Asset Allocation and Diversification is Dead

The wealth managers version of Asset Allocation and portfolio diversification is dead. It was never designed to protect your money in the first place. It was designed to provide a constant stream of income for the fund managers and the financial planners.

Why do you think the banks paid such large sums of money for the once independent large fund managers? In Australia it is a cash cow with compulsory superannuation.  You may recall an Australian bank called Westpac reported earning more from its wealth management arm than from its core banking arm last year.

I have no maths to prove this yet (I’m researching this) but to me the wealth managers version of Asset Allocation and Diversification only works if there is a bull market. The wealth industry has only been going for 25 years. That just happens to be the length of this last major bull market which just ended – maybe.

Only 25 years of data is being used to sell you on the benefit of mutual funds. This is not long term and does not encompass a major bear market with mass public involvement in the stock markets. The mantra is the market always comes back and asset allocation with diversification will minimise the losses during the down years.

But it has not been tested in a long term bear market. We may be about to find out.

With 85% of people being in mutual funds and mutual funds investing in asset classes from which fees can be easily extracted hidden or otherwise, makes no sense if we are going into an extended bear market.

It seems to me if everyone is in the same investments chasing the same returns, the only way they can appear to get returns is if they can bid up the price of those assets on paper and convince investors to never sell them.

I’ll repeat “and never sell them” otherwise known as “Buy and Hold“.

It is only when an asset is sold we really know what it’s market value is. We are now finding out that you can only keep passing the same assets around so many times at higher prices before the whole flawed financial model falls in a heap.

If 85% of us are investing in the same assets who do we sell to when the market turns and a large number of us want to get out quickly?

At the very least even if the there is a bull market Baby Boomers will gradually increase their redemptions as pensions. The days of mass accumulation of funds under management may well be numbered.

I’m sure the funds have statistics on markets like this one that tell them how many of their clients will capitulate and ask to redeem their money.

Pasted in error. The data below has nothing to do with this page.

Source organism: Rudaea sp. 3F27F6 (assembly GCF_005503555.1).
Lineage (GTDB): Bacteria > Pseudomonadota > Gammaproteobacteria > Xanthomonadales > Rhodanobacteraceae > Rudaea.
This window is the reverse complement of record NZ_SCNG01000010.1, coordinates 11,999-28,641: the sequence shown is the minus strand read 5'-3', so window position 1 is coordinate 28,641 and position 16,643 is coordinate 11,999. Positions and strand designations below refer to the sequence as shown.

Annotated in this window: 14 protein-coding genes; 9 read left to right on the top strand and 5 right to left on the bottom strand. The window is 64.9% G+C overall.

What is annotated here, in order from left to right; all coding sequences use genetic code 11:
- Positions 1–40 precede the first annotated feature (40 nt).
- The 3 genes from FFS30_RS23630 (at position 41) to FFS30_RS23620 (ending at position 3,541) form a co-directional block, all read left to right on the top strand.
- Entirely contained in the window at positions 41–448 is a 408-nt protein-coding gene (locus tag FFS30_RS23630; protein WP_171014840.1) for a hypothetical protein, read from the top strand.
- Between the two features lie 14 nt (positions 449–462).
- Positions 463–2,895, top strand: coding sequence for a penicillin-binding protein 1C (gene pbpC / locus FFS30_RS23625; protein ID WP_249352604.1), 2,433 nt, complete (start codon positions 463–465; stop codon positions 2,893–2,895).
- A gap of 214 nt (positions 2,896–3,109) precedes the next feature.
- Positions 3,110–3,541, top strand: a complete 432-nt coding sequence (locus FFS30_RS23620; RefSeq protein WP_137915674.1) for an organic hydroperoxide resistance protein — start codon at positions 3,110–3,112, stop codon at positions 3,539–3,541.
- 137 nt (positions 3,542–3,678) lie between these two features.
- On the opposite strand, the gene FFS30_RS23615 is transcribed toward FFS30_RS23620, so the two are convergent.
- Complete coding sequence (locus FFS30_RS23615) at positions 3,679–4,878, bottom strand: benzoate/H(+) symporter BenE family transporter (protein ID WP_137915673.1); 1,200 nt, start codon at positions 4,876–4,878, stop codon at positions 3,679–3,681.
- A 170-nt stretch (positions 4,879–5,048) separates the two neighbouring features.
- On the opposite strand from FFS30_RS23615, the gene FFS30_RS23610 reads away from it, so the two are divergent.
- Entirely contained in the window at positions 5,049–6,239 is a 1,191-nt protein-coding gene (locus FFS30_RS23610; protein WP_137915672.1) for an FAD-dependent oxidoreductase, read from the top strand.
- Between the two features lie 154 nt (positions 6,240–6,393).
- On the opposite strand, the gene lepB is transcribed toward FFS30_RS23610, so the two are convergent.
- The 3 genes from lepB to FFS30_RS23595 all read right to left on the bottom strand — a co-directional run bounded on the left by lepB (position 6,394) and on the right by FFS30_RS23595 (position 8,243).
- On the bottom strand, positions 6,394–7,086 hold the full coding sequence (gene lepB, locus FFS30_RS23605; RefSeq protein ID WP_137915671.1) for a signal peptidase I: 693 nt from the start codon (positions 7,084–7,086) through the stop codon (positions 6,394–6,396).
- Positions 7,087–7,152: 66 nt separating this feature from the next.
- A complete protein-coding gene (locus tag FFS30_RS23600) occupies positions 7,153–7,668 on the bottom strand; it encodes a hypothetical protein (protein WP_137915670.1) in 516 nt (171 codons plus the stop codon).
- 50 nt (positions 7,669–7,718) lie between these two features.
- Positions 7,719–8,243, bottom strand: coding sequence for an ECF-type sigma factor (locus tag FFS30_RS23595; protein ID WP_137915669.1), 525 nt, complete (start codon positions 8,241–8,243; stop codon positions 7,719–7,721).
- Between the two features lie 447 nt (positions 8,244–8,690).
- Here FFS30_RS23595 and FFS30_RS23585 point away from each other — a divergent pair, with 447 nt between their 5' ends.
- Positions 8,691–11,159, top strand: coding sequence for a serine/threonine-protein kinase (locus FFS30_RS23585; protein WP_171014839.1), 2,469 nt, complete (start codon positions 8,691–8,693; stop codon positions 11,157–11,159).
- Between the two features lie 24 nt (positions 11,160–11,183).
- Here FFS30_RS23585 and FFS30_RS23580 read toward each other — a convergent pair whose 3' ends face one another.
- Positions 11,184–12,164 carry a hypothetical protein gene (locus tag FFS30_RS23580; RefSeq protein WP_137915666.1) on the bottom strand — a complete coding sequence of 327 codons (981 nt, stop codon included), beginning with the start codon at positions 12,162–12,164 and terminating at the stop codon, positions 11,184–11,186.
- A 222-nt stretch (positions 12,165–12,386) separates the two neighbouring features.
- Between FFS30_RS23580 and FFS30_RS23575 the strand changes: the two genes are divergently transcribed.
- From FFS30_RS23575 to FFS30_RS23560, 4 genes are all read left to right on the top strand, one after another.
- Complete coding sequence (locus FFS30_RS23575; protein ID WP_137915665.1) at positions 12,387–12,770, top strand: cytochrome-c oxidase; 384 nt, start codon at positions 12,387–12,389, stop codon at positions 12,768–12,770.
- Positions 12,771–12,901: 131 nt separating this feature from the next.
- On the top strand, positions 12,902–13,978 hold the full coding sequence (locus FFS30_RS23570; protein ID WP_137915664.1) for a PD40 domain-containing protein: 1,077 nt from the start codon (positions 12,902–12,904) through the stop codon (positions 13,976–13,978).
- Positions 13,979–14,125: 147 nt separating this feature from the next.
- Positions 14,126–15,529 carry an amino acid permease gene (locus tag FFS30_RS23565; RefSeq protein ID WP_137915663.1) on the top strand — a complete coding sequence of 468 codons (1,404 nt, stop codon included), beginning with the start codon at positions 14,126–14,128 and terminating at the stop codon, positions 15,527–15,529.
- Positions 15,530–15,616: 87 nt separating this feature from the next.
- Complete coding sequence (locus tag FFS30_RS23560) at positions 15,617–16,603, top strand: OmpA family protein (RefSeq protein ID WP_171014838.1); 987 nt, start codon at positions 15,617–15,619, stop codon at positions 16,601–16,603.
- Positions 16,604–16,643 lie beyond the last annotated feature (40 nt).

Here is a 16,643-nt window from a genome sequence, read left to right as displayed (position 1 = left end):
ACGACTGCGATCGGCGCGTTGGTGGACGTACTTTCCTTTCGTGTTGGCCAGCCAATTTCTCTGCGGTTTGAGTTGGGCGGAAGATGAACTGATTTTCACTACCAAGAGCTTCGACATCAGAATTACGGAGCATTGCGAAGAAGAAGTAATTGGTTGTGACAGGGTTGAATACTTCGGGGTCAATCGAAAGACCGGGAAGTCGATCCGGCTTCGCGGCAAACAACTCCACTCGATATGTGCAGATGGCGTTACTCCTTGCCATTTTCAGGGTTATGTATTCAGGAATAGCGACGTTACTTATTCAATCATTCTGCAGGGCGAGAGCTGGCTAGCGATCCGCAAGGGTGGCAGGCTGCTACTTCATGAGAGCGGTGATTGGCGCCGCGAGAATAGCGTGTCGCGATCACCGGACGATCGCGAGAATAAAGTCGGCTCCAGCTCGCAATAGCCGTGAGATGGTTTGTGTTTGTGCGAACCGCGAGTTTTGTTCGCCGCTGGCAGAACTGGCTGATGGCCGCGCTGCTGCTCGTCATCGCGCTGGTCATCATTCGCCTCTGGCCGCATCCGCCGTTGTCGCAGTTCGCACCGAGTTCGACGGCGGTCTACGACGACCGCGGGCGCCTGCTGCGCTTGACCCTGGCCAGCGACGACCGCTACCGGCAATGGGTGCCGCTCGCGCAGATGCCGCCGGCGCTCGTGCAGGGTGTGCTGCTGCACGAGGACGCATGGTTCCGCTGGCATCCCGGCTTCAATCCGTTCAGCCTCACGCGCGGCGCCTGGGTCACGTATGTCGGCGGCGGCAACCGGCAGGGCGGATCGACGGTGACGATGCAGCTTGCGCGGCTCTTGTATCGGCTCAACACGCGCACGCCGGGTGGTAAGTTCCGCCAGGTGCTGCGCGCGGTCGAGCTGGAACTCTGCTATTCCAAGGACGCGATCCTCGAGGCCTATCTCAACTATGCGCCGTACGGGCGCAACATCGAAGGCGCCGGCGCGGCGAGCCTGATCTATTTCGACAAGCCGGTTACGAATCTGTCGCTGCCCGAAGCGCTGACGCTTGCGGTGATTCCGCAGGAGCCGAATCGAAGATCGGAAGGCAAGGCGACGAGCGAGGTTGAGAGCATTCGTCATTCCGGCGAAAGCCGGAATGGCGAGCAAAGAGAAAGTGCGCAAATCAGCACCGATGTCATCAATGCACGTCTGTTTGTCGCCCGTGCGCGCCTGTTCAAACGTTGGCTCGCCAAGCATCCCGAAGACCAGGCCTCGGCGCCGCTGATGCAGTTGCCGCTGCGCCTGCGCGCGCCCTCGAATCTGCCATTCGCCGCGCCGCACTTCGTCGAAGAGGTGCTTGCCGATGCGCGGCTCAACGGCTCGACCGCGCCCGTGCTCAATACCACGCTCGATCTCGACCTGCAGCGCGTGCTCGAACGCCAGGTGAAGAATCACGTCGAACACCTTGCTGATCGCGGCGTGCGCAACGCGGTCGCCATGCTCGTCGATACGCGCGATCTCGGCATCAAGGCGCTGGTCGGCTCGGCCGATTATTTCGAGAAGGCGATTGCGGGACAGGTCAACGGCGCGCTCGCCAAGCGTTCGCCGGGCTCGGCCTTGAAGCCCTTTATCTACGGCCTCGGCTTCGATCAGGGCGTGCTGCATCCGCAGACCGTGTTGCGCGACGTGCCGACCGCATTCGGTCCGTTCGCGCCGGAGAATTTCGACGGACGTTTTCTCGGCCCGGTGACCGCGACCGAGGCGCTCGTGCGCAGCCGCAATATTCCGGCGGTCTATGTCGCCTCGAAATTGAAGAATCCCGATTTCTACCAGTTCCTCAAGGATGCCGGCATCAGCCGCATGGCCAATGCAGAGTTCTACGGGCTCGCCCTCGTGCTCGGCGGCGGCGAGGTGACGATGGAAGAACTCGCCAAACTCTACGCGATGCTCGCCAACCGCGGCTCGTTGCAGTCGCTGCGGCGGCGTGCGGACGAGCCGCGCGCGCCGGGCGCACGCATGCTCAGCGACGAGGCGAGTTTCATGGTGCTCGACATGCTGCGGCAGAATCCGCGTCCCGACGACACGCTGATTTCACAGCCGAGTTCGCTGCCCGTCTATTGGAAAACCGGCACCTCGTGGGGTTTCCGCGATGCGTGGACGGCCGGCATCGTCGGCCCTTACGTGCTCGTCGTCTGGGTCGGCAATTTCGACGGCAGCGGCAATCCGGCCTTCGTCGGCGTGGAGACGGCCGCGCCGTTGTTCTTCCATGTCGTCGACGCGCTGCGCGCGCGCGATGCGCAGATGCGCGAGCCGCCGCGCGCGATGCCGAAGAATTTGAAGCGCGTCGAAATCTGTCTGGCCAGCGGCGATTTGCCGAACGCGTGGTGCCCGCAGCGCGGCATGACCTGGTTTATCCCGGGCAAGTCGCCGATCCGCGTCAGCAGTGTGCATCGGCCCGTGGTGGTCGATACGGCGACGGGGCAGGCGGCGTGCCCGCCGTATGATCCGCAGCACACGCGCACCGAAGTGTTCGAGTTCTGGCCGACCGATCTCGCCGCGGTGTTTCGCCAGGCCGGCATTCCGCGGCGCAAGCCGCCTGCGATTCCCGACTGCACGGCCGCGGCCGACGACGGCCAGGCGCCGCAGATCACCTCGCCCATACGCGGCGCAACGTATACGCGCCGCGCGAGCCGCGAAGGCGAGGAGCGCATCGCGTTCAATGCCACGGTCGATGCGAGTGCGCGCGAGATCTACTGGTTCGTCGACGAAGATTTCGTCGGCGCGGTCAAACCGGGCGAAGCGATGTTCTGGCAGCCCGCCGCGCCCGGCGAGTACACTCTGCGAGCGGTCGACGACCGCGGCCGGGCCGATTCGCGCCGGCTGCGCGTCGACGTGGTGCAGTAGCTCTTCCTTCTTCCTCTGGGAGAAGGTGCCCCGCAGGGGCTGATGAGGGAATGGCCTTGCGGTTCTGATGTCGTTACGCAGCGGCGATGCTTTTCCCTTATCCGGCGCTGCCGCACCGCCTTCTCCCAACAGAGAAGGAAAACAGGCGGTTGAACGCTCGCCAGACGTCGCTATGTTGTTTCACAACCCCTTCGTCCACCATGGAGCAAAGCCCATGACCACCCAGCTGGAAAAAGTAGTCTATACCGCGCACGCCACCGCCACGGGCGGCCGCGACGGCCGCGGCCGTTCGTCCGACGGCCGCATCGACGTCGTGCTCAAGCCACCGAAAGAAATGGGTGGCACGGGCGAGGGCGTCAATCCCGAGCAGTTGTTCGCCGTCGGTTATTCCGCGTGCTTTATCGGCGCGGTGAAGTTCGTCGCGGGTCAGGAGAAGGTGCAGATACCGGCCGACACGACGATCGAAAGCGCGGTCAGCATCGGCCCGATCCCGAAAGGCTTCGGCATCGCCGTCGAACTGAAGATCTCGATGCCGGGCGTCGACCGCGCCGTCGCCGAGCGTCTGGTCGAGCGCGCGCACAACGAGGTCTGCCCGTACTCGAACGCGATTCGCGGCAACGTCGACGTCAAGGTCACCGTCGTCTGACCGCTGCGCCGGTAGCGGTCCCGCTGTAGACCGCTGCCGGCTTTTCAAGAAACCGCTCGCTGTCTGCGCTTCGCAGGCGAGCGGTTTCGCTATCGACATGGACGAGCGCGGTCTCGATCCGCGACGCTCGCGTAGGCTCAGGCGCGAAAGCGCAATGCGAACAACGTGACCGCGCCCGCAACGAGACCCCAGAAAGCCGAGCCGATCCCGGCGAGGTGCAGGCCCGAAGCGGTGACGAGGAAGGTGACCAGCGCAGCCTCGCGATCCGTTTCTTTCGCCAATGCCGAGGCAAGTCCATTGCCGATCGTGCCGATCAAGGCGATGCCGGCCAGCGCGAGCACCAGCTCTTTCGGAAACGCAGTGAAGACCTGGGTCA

They still have the last laugh on your money though because they can stop redemptions if the fund is in financial strife. The martial law of “buy and hold strategy” will be imposed to avoid money being taken out other than through stock market losses, their fees and taxes.

They will say it is in the interest of the fund and its members and quote to you the average length of time before good times roll around again, so don’t worry. Unfortunately they are right because the model rests on everyone staying the course through thick and thin. But it is also in the interest of their jobs and bonuses which are based more on the size of the fund, than it’s profitability.

Baby Boomers are on a timer though. If the markets don’t do what they are supposed to do and turn around according to their statistical averages then you could all be in financial trouble or have to keep working, rather than have a choice.

Bowing to the pressure from investors to move money into safer asset classes and, in an effort to keep your money under their high fees structure, wealth managers have introduced term deposit funds.

They are now offering to put your money into a term deposit under their “professional management” and charge you their usual 1-2% fee for the privilege. I can hear you saying thank you 🙁 You can do this yourself at any bank that right now will be glad to have your money and not charge you a fee.

Until recently wealth managers kept saying cash is a poor investment and will lead to your nest egg not surviving. But who said you would keep all your nest egg in cash for ever?

If cash was such a bad thing to have why are they creating all these new cash style mutual funds?

The current wealth management system is broken and it is going to hurt Baby Boomers the most if the market doesn’t recover in quick time and move up quickly.

Maybe funds will start to consider other asset classes in future apart from the four they usually put your money into, so that much more of your money is far more diversified and truly provides the protection asset allocation and diversification are supposed to provide.

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